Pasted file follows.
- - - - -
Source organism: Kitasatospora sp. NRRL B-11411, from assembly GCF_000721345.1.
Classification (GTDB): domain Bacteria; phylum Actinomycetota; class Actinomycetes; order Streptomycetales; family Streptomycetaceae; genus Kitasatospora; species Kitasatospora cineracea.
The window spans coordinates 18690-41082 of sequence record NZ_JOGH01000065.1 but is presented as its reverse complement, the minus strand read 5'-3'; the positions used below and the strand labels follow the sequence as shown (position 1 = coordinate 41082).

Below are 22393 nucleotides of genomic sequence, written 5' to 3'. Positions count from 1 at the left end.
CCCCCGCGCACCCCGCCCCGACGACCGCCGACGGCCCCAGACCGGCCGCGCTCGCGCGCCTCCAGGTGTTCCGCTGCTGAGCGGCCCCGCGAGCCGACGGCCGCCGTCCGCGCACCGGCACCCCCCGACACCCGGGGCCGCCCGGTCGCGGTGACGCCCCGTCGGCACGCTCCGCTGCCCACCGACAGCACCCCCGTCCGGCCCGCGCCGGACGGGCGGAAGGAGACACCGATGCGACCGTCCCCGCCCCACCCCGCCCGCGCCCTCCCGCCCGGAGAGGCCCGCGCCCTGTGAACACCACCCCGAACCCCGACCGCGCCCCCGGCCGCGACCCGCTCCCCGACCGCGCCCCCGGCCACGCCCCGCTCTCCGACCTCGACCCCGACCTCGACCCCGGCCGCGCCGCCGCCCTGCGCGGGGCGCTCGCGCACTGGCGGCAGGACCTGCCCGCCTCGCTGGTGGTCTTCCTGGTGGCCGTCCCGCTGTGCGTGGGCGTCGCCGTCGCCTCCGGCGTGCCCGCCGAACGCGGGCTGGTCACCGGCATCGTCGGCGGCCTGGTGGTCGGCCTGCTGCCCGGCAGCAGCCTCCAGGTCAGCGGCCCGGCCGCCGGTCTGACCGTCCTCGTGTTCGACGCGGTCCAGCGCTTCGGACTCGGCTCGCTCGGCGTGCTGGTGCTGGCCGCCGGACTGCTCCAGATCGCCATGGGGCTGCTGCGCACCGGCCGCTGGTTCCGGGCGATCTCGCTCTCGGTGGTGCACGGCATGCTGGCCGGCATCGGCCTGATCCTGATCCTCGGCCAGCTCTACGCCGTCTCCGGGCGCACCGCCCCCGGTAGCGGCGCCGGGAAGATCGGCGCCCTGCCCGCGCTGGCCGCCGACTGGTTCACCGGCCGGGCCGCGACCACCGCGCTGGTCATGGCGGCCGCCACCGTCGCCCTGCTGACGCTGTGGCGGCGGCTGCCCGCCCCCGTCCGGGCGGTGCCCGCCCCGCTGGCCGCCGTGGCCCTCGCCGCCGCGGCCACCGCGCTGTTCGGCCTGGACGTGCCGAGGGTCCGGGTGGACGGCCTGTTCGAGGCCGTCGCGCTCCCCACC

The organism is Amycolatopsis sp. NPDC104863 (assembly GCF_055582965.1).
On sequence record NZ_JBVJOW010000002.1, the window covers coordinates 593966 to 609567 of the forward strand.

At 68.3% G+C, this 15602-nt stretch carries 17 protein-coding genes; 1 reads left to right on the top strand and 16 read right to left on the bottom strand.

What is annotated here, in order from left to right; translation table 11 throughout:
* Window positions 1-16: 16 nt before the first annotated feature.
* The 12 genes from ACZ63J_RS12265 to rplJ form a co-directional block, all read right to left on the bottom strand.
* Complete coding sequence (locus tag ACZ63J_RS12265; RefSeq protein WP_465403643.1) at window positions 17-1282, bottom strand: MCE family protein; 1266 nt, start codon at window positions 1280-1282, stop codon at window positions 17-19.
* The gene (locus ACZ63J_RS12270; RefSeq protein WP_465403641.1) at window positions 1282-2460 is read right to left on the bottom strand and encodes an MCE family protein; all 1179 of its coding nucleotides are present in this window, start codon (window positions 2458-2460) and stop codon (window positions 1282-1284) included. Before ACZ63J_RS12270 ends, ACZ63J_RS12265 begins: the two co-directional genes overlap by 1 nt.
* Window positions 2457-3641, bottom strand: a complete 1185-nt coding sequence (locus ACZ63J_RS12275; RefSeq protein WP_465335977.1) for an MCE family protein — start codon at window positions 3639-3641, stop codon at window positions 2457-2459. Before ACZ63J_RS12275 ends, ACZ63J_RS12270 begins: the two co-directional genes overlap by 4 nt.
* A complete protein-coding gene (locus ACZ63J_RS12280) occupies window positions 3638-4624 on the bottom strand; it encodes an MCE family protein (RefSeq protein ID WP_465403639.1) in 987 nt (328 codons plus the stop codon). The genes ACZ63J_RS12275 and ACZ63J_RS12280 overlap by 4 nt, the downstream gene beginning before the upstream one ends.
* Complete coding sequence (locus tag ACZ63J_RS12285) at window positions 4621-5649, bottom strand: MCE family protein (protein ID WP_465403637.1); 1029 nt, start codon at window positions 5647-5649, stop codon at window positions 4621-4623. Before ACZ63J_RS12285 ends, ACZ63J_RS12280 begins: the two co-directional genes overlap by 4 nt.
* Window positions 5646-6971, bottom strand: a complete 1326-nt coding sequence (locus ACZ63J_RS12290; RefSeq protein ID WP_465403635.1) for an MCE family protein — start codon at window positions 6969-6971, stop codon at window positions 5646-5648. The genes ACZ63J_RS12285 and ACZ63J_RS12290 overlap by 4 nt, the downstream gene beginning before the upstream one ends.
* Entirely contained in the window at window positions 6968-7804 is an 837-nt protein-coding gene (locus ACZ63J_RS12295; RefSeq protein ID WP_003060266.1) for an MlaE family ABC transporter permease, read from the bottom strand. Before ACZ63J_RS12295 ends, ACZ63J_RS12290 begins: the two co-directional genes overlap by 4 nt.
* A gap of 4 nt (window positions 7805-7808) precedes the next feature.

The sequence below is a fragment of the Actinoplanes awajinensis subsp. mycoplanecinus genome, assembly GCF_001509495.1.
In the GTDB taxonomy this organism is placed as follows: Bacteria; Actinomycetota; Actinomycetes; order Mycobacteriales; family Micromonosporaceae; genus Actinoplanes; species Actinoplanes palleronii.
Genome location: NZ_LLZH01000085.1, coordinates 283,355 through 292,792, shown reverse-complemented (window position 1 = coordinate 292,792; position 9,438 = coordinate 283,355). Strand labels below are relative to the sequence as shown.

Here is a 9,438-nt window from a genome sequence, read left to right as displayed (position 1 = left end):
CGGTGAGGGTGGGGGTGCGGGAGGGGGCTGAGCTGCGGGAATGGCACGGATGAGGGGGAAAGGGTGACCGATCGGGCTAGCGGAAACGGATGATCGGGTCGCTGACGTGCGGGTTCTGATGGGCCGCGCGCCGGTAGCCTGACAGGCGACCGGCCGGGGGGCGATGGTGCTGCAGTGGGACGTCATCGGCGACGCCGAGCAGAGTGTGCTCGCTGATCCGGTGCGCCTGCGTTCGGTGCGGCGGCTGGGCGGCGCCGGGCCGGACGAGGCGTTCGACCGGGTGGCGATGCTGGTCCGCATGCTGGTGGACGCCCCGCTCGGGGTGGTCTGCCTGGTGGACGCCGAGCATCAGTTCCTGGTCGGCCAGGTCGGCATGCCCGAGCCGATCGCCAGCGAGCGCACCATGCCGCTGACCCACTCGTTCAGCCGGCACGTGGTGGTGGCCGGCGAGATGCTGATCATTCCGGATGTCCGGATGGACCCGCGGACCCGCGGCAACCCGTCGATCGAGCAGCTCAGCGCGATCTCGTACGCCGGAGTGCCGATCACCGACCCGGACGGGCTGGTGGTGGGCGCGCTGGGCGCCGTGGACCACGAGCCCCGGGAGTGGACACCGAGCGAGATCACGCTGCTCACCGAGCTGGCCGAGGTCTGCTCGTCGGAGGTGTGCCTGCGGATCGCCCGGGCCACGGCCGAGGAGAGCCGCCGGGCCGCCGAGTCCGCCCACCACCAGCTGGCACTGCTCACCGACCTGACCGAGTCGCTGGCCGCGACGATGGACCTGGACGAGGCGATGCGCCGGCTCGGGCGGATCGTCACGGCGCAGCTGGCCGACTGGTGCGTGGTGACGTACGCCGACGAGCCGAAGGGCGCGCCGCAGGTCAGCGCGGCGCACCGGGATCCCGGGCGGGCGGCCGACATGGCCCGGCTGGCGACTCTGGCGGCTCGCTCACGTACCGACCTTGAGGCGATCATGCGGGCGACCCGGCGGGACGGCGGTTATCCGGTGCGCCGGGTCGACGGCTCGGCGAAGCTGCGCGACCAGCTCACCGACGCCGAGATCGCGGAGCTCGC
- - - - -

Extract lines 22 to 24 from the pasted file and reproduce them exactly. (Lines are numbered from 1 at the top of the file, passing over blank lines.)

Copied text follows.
Genome location: NZ_LLZH01000085.1, coordinates 283,355 through 292,792, shown reverse-complemented (window position 1 = coordinate 292,792; position 9,438 = coordinate 283,355). Strand labels below are relative to the sequence as shown.

Here is a 9,438-nt window from a genome sequence, read left to right as displayed (position 1 = left end):
CGGTGAGGGTGGGGGTGCGGGAGGGGGCTGAGCTGCGGGAATGGCACGGATGAGGGGGAAAGGGTGACCGATCGGGCTAGCGGAAACGGATGATCGGGTCGCTGACGTGCGGGTTCTGATGGGCCGCGCGCCGGTAGCCTGACAGGCGACCGGCCGGGGGGCGATGGTGCTGCAGTGGGACGTCATCGGCGACGCCGAGCAGAGTGTGCTCGCTGATCCGGTGCGCCTGCGTTCGGTGCGGCGGCTGGGCGGCGCCGGGCCGGACGAGGCGTTCGACCGGGTGGCGATGCTGGTCCGCATGCTGGTGGACGCCCCGCTCGGGGTGGTCTGCCTGGTGGACGCCGAGCATCAGTTCCTGGTCGGCCAGGTCGGCATGCCCGAGCCGATCGCCAGCGAGCGCACCATGCCGCTGACCCACTCGTTCAGCCGGCACGTGGTGGTGGCCGGCGAGATGCTGATCATTCCGGATGTCCGGATGGACCCGCGGACCCGCGGCAACCCGTCGATCGAGCAGCTCAGCGCGATCTCGTACGCCGGAGTGCCGATCACCGACCCGGACGGGCTGGTGGTGGGCGCGCTGGGCGCCGTGGACCACGAGCCCCGGGAGTGGACACCGAGCGAGATCACGCTGCTCACCGAGCTGGCCGAGGTCTGCTCGTCGGAGGTGTGCCTGCGGATCGCCCGGGCCACGGCCGAGGAGAGCCGCCGGGCCGCCGAGTCCGCCCACCACCAGCTGGCACTGCTCACCGACCTGACCGAGTCGCTGGCCGCGACGATGGACCTGGACGAGGCGATGCGCCGGCTCGGGCGGATCGTCACGGCGCAGCTGGCCGACTGGTGCGTGGTGACGTACGCCGACGAGCCGAAGGGCGCGCCGCAGGTCAGCGCGGCGCACCGGGATCCCGGGCGGGCGGCCGACATGGCCCGGCTGGCGACTCTGGCGGCTCGCTCACGTACCGACCTTGAGGCGATCATGCGGGCGACCCGGCGGGACGGCGGTTATCCGGTGCGCCGGGTCGACGGCTCGGCGAAGCTGCGCGACCAGCTCACCGACGCCGAGATCGCGGAGCTCGC